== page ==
I fully agree with the idea of maturity and that prescriptive analysis is better than descriptive. It is also a good way to illustrate this maturity journey albeit they could be a little more operational in terms of assessing level of maturity and suggested next step depending upon current level. However there is one dimension missing from this picture: the focus of the analysis itself. All good at being mature of the methods but we must also assess maturity on the object of our analysis.

In rough terms: If it the focus is on cost savings elements then the potential shareholder creation will always be limited (it will be the net present value of the cost savings minus the investment). If the focus is directly on creating customer value/business value then the potential shareholder creation will be great.

In fact, I will propose, that there is more value added in doing predictive analysis on a business matters than doing prescriptive analysis on an HR matter.

To be clear, let me come with a few examples. If you are analyzing sickness, employee turnover, recruitment effectiveness or training effectiveness, you are really at the cost savings end of the spectrum. There is no harm (at all) in coming up with evidence based suggestions to reducing employee turnover. Indeed for many companies there are significant money to save in doing that. It is however still cost savings and it won’t get you a seat at the table. So do some of that, but don’t put all your efforts there.


At the other end of the spectrum, you are adding workforce data to customer/profit/sales/other business data. Here the examples are less generic as they are (should be) tailored to each company’s specific strategy and situation. A few I have witnessed/been part of: Finding which service behavior adds the most impact to customer experience/satisfaction, and which training programs are most effective in embedding this behavior. In this example, the workforce data leads straight on to more sales and higher profits. Another example; how does change load (employees’ load of change relative to ability to handle change) impact strategy execution.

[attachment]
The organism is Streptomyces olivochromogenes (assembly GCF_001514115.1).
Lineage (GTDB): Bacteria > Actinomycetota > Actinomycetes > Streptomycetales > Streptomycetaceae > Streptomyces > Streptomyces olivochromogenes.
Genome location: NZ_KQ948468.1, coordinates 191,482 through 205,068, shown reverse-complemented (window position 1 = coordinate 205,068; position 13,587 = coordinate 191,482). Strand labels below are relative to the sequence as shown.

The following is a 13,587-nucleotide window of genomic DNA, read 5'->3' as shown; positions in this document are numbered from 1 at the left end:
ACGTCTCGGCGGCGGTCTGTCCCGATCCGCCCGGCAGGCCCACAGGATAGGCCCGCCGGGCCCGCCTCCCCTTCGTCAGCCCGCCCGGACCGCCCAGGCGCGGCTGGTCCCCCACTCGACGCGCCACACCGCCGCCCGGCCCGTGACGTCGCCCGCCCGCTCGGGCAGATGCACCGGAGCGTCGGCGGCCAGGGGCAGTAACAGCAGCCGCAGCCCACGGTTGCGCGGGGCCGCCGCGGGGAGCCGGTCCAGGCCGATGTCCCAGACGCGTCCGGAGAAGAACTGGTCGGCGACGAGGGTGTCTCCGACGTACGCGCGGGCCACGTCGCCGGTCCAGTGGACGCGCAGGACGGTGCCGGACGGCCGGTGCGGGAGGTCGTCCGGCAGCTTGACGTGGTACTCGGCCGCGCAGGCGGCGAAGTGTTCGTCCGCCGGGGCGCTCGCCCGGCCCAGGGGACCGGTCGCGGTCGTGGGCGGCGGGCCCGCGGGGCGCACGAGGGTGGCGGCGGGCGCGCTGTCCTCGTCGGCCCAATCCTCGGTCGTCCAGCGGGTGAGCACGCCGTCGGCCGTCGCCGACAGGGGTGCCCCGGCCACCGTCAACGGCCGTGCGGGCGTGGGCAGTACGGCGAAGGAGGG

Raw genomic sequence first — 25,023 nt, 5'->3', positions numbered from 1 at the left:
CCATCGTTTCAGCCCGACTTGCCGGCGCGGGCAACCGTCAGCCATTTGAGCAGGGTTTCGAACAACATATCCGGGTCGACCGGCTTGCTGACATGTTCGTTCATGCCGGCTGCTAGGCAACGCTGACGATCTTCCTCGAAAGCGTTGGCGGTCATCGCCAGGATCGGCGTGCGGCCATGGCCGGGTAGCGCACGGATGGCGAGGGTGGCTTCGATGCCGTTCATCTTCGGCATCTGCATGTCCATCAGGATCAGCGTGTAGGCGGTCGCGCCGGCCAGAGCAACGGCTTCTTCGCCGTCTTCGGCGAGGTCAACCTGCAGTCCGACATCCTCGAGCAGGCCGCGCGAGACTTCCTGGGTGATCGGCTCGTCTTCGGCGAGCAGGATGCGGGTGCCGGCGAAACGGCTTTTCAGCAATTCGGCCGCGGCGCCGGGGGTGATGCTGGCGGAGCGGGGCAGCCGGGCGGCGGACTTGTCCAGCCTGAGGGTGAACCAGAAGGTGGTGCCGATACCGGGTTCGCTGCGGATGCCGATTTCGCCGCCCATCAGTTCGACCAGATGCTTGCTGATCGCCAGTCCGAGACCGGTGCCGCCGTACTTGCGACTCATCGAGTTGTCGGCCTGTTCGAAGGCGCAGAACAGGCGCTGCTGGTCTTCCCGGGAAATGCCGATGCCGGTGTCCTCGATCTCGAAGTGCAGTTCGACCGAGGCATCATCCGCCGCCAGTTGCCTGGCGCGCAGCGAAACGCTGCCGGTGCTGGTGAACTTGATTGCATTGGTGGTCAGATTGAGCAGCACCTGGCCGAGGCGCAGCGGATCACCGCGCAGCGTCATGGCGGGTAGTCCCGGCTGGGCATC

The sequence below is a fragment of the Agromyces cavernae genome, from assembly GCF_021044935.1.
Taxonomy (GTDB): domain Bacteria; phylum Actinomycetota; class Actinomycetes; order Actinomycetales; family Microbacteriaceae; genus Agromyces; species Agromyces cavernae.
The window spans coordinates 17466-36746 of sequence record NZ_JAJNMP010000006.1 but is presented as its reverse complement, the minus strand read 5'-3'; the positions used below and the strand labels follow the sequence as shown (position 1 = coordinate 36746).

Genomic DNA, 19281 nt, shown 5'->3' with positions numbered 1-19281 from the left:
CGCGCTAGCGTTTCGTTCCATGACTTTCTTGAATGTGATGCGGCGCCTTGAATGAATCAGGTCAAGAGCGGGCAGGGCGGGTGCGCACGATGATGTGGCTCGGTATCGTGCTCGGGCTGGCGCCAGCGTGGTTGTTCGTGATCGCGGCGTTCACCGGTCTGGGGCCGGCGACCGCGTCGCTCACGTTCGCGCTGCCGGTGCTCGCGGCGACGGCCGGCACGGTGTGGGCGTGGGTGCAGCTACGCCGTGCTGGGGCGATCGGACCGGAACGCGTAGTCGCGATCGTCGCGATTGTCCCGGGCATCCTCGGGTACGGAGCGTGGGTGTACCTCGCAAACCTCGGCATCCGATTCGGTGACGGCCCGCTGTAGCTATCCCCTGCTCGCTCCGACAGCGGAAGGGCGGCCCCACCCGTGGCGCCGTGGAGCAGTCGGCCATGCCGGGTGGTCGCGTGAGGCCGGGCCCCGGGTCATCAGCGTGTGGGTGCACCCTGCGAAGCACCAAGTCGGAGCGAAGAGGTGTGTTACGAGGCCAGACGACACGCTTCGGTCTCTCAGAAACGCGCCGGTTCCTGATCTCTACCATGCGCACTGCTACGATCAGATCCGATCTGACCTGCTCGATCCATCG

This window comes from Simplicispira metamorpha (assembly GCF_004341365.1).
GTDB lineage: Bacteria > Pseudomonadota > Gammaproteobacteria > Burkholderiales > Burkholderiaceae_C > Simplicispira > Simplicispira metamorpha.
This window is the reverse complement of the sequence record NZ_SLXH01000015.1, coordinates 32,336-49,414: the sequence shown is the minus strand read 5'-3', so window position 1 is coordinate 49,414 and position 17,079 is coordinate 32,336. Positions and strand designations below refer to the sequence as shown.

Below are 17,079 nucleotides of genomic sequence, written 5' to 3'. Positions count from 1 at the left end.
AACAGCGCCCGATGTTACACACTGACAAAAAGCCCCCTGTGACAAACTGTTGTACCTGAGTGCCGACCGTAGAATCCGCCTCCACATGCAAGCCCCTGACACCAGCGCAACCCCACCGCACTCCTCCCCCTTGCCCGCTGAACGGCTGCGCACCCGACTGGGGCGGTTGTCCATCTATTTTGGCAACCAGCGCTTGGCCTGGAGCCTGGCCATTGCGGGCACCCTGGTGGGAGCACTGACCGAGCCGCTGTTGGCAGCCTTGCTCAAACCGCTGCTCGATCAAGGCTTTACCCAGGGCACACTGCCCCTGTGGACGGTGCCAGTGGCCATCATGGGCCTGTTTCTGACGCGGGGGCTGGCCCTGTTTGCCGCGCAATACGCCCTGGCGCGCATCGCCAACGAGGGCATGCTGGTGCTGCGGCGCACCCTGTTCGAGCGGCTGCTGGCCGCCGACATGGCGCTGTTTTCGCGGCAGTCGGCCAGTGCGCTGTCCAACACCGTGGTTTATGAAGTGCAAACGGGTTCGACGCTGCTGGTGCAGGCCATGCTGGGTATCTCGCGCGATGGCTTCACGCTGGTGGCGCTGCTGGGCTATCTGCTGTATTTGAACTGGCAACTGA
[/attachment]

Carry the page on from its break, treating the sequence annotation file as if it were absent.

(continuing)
These two specific examples had a heavy use of non-workforce data as part of the analysis. In fact, you can test your value maturity on the cost/value axis by testing how much business data you have compared with how much workforce data. If you only work with workforce data, you are probably focusing on cost savings rather than value creation.

Some will sometime argue that “Attracting talent is always business critical and therefore what we do is value creating”. That may be true in some cases but they are missing the point. Indirect value creation is important but less straight forward to prove. In most cases they misunderstand HR processes with business matter.

I therefore suggest that we add a dimension to our maturity models. Perhaps some large consultancy company can show how this may look?

26/04/2016 at 12:48 Leave a comment

Be careful with the sports metaphor – also in HR

Sports metaphors in HR

Leading a company or managing a team in an organization is not like coaching a soccer or a basketball team. It’s not. There are some similarities – such as how to motivate, coach, prepare and celebrate successes – but even in those cases you should be careful. The metaphor of sports can limit you as well.

Don’t get me wrong. I am very inspired by the late John Wooden who I think was one of the best coaches in sports history. He won the NCAA championship ten times in 12 years – seven of which were in a row. His insights into how to motivate a team and how to get the best out of talent are inspirational. Also, when I see Al Pacino give his half time speech in “Any Given Sunday” I get goosebumps. And I have previously argued that these guys’ know a lot about spotting, assessing and motivating talent and that this insight is useful.